After a great deal of legal wrangling, a jawan who insisted on growing a beard on religious grounds has been terminated by the Army and termed ‘an undesirable soldier’.
His dismissal was upheld by the Kochi Bench of the Armed Forces Tribunal (AFT) recently.
Maktumhusen, a 34-year-old Muslim from Dharwad in Karnataka, was a sepoy in the Army Medical Corps for nearly 10 years from 2001, when he first sought permission from his Commanding Officer (CO) to have a beard on religious grounds.
Under the amended rules, those other than Sikhs cannot sport a permanent beard. Citing this, the CO revoked his order and asked Mr. Maktumhusen to comply. The jawan refused and moved the Karnataka High Court, terming the order ‘discriminatory.’
Mr. Maktumhusen was, meanwhile, transferred to Command Hospital, Pune. His CO there also asked him to get rid of his beard. When he refused, a show cause notice followed, after which he was sentenced to 14 days detention for disobedience. The soldier paid no heed to further instructions, and the Army discharged him from service as an ‘undesirable soldier’ after an enquiry.
The Tribunal said that having a beard was not among the ‘fundamental tenets’ of Islam. “The Army is a disciplined force and denominational differences among its members based on religion, caste etc. cannot be permitted. Practice of wearing a beard claimed on the basis of religion by the applicant which goes against Regulation 665 of the Defence Service Regulations, is not conducive to the discipline of the Force,” it said.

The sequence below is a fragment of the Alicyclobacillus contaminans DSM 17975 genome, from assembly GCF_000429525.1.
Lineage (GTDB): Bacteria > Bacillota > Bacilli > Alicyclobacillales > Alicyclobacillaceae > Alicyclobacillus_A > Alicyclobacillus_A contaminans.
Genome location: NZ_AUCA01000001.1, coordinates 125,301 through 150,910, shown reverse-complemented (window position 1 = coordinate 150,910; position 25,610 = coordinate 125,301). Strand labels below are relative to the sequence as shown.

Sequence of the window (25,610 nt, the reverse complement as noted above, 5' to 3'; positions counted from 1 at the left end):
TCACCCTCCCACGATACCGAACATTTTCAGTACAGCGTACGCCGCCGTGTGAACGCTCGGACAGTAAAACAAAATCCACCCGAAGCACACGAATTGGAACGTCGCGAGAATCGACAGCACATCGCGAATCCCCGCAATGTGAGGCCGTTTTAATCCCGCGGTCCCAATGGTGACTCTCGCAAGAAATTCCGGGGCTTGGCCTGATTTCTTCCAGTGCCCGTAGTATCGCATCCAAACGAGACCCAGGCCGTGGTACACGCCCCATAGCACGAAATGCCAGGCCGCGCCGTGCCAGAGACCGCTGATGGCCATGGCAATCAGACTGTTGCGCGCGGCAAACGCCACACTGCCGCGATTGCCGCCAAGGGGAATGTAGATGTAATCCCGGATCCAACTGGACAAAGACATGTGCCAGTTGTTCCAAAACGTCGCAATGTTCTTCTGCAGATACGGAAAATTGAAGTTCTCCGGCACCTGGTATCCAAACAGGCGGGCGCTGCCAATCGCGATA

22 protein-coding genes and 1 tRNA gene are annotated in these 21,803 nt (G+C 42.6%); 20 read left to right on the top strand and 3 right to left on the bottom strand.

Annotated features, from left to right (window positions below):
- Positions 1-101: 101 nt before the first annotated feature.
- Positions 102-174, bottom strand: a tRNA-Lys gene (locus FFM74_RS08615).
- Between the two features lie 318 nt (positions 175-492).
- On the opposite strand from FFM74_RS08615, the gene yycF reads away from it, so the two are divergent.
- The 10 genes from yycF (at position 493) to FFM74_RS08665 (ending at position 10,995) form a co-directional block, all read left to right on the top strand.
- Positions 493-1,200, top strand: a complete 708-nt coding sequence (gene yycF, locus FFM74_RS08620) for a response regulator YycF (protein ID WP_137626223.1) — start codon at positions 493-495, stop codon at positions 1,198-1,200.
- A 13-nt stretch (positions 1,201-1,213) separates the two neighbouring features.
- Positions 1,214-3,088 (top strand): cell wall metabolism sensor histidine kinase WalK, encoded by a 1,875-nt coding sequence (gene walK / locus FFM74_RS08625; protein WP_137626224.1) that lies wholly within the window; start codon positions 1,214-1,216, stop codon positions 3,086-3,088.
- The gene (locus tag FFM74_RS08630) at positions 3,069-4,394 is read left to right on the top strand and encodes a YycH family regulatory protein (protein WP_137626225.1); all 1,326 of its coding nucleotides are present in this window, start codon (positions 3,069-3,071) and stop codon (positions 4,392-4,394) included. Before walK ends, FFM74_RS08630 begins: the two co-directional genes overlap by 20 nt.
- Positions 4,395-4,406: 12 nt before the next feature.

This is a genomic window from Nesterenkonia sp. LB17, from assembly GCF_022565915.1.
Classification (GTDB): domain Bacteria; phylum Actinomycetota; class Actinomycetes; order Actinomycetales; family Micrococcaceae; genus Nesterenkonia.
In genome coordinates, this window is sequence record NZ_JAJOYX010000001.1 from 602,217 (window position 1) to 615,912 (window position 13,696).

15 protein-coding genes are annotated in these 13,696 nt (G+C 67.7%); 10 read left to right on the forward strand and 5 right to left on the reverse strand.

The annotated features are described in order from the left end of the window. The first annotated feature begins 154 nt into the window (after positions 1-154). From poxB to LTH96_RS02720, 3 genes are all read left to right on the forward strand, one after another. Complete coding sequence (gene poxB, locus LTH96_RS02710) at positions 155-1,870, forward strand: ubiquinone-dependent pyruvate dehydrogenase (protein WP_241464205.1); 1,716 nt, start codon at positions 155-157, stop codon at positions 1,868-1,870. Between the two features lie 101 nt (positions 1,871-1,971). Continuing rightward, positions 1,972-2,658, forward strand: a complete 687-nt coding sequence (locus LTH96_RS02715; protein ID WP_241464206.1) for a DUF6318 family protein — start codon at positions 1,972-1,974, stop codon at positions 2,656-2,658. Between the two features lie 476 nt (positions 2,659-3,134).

Mr. Maktumhusen may move the Supreme Court, his counsel said.
Sikhs are permitted to keep a well-maintained beard and untrimmed hair across the Services. But the Army, Navy and the Airforce have differing rules. The Army allows non-Sikhs, especially in certain regiments, to sport a temporary beard.
The Air Force does not allow display of religious symbols on duty or at parades. But Muslims who had a beard at the time of enrolment before January 1, 2002, can keep it.
The Navy allows its personnel to change their appearance. But the CO’s permission is mandatory. Medical grounds grant exemption from the rules.
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